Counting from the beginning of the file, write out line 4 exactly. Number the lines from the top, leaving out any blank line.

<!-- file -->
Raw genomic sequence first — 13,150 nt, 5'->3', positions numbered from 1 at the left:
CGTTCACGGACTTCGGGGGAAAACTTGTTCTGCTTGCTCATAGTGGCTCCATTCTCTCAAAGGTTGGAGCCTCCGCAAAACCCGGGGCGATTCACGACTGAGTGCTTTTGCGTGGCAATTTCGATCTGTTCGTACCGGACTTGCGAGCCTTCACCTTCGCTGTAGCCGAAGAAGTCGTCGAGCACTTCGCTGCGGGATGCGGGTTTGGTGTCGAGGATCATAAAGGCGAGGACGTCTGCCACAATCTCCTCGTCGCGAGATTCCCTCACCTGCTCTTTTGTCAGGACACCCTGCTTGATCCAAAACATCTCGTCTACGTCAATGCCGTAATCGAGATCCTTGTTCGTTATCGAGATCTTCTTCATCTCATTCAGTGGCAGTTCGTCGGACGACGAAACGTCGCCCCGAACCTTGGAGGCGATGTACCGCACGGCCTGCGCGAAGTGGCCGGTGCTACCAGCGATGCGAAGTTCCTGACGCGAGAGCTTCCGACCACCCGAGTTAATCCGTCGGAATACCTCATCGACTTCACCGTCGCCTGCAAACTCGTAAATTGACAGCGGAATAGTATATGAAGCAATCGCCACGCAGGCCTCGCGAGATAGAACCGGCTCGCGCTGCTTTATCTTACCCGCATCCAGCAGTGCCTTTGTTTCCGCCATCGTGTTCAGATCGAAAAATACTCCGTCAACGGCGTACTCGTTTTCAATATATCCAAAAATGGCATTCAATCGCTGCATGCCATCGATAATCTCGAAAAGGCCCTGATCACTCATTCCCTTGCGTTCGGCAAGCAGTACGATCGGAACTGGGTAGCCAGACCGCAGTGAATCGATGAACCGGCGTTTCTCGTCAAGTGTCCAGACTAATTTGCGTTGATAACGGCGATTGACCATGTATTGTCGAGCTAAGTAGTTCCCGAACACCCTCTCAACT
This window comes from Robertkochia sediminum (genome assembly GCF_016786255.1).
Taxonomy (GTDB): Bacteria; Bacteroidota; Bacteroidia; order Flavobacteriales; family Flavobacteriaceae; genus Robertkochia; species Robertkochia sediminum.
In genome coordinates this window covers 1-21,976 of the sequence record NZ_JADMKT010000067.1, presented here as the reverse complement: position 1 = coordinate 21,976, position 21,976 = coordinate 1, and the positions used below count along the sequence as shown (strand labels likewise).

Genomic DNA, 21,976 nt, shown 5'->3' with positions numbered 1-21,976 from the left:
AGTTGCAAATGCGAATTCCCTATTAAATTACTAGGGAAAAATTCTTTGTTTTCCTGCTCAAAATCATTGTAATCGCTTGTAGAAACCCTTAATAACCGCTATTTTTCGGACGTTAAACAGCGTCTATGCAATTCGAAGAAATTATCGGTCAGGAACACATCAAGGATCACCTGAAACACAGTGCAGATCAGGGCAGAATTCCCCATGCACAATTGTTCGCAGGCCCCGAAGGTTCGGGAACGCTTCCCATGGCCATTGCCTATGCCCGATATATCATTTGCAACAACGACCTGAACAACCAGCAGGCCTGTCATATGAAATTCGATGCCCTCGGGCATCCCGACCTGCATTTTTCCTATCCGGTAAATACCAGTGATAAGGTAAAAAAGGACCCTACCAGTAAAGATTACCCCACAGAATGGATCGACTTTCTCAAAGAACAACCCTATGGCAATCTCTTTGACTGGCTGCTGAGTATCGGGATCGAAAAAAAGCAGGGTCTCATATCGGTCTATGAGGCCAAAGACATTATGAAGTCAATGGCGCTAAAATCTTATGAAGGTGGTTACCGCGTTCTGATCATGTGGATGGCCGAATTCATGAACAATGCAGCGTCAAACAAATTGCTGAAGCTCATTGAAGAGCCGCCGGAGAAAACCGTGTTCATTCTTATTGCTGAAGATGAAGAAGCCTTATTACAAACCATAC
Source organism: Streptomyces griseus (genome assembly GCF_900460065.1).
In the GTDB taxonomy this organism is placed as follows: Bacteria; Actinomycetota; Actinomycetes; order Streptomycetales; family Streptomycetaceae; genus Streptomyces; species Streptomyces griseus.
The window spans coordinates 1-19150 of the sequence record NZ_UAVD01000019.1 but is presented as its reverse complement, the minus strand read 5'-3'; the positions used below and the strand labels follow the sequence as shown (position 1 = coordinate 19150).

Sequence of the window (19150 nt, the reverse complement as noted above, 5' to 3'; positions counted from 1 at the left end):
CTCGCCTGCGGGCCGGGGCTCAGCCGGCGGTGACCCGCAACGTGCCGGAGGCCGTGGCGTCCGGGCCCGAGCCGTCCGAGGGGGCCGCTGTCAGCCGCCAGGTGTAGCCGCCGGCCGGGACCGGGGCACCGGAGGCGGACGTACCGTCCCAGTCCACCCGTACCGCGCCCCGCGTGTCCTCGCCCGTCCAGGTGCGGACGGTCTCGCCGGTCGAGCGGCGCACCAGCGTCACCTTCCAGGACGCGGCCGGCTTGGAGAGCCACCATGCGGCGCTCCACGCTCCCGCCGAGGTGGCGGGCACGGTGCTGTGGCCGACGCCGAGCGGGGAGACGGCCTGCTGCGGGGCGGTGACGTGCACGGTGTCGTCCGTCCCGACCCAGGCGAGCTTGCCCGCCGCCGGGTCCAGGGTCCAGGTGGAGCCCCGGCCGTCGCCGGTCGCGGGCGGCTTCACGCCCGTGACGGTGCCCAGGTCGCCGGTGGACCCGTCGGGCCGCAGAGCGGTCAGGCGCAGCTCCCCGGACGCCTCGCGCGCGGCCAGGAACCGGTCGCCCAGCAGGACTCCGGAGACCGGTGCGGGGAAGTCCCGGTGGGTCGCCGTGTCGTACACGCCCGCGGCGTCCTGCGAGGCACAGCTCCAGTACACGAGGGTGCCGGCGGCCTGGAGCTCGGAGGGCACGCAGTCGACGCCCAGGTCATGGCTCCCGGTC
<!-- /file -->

Taxonomy (GTDB): Bacteria; Bacteroidota; Bacteroidia; order Flavobacteriales; family Flavobacteriaceae; genus Robertkochia; species Robertkochia sediminum.